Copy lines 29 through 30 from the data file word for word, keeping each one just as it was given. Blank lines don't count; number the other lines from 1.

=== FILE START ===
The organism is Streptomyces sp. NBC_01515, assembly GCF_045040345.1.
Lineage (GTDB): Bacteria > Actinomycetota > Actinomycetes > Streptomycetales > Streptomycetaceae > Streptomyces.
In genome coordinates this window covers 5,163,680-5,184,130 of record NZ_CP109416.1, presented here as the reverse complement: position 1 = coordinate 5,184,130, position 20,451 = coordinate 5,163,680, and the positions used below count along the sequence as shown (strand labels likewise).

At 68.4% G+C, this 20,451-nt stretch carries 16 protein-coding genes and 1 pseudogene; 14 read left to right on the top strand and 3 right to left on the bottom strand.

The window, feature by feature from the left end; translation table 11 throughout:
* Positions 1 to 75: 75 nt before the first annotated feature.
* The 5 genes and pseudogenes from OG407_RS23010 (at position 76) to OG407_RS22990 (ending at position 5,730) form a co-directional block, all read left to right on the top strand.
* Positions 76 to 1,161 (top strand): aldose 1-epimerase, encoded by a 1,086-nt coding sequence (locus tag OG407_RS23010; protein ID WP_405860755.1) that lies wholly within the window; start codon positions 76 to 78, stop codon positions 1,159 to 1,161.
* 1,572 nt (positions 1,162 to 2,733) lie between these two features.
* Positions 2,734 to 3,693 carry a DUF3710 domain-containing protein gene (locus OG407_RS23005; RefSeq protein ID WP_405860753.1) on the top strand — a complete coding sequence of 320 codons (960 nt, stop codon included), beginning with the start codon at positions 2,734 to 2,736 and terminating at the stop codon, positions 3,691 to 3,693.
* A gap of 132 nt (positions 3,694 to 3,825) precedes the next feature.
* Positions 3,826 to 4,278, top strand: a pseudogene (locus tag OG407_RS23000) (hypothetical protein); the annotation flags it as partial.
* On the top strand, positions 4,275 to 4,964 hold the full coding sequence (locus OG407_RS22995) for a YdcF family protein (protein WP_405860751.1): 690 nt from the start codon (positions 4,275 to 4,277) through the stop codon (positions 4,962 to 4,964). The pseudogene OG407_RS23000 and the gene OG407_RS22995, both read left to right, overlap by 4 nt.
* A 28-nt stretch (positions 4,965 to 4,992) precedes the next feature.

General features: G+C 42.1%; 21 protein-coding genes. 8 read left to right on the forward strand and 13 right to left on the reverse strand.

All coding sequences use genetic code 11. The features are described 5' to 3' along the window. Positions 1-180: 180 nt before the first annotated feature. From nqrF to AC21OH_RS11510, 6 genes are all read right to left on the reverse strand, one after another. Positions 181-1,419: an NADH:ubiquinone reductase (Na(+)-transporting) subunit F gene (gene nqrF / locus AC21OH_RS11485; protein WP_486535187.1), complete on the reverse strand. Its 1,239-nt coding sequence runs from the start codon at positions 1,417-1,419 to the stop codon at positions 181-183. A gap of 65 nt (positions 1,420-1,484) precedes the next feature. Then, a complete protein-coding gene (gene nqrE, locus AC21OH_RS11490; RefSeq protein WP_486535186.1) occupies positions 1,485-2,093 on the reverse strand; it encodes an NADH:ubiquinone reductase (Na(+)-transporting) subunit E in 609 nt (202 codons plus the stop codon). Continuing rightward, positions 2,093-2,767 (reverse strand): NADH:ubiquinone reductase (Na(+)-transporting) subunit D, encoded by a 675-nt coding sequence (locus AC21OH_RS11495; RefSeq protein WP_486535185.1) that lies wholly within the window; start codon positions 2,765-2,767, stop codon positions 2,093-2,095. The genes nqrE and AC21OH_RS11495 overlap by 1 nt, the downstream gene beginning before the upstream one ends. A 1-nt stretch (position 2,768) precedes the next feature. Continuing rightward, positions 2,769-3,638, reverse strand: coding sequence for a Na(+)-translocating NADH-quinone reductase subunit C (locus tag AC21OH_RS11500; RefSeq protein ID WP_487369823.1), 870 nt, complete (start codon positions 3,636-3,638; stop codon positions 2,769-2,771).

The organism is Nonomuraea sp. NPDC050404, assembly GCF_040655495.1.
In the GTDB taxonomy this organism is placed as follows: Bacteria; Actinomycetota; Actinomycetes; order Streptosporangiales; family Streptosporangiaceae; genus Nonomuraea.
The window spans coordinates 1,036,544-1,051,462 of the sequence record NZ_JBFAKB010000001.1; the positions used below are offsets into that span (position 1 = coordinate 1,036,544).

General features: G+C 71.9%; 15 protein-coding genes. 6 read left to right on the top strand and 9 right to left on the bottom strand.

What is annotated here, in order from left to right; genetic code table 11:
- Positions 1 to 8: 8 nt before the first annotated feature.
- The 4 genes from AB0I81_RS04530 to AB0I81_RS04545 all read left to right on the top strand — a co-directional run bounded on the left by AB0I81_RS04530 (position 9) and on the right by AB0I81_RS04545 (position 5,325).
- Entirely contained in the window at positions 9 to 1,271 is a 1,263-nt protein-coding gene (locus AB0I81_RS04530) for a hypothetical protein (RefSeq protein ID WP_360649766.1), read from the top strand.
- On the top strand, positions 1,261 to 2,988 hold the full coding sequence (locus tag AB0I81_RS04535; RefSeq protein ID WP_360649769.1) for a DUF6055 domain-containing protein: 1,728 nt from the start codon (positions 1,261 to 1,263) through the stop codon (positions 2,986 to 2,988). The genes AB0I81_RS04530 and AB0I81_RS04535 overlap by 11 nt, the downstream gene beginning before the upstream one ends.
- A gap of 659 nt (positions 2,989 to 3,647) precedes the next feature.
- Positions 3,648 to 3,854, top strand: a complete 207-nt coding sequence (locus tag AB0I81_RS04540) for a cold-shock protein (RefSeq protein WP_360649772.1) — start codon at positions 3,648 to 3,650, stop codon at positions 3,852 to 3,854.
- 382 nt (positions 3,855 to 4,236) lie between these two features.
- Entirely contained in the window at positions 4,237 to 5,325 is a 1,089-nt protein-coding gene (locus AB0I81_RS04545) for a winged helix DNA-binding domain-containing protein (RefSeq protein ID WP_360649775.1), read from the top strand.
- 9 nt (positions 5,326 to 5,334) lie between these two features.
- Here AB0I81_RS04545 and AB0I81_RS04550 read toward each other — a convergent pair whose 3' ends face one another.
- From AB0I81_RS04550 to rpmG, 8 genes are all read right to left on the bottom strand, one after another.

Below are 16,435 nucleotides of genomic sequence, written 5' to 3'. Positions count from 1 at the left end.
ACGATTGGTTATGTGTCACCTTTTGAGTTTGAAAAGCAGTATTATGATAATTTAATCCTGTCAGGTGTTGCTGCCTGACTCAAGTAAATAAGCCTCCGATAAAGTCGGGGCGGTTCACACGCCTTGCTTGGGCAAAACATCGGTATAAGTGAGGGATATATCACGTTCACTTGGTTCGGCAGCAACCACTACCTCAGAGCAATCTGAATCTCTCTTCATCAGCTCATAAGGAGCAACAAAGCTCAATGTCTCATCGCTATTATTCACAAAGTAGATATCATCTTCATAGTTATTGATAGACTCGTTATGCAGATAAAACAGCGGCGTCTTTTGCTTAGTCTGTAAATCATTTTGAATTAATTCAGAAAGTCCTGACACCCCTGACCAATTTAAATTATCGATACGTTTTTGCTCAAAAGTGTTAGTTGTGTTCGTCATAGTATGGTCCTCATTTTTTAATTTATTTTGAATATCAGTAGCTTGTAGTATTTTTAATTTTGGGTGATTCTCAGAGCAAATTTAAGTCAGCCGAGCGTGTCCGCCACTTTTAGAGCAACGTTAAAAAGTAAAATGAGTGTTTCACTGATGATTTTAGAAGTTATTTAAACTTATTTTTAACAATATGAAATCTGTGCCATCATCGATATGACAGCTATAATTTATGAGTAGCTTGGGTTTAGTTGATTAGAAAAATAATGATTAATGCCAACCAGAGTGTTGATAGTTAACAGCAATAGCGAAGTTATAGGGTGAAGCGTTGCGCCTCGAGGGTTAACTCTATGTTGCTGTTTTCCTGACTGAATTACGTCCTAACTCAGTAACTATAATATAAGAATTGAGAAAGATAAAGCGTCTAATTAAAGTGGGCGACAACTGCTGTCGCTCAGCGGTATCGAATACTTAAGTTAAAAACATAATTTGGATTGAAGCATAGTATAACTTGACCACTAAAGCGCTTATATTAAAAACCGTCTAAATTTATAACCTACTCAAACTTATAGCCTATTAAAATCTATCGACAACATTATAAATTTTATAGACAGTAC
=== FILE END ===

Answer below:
- Entirely contained in the window at positions 4,237 to 5,325 is a 1,089-nt protein-coding gene (locus AB0I81_RS04545) for a winged helix DNA-binding domain-containing protein (RefSeq protein ID WP_360649775.1), read from the top strand.
- 9 nt (positions 5,326 to 5,334) lie between these two features.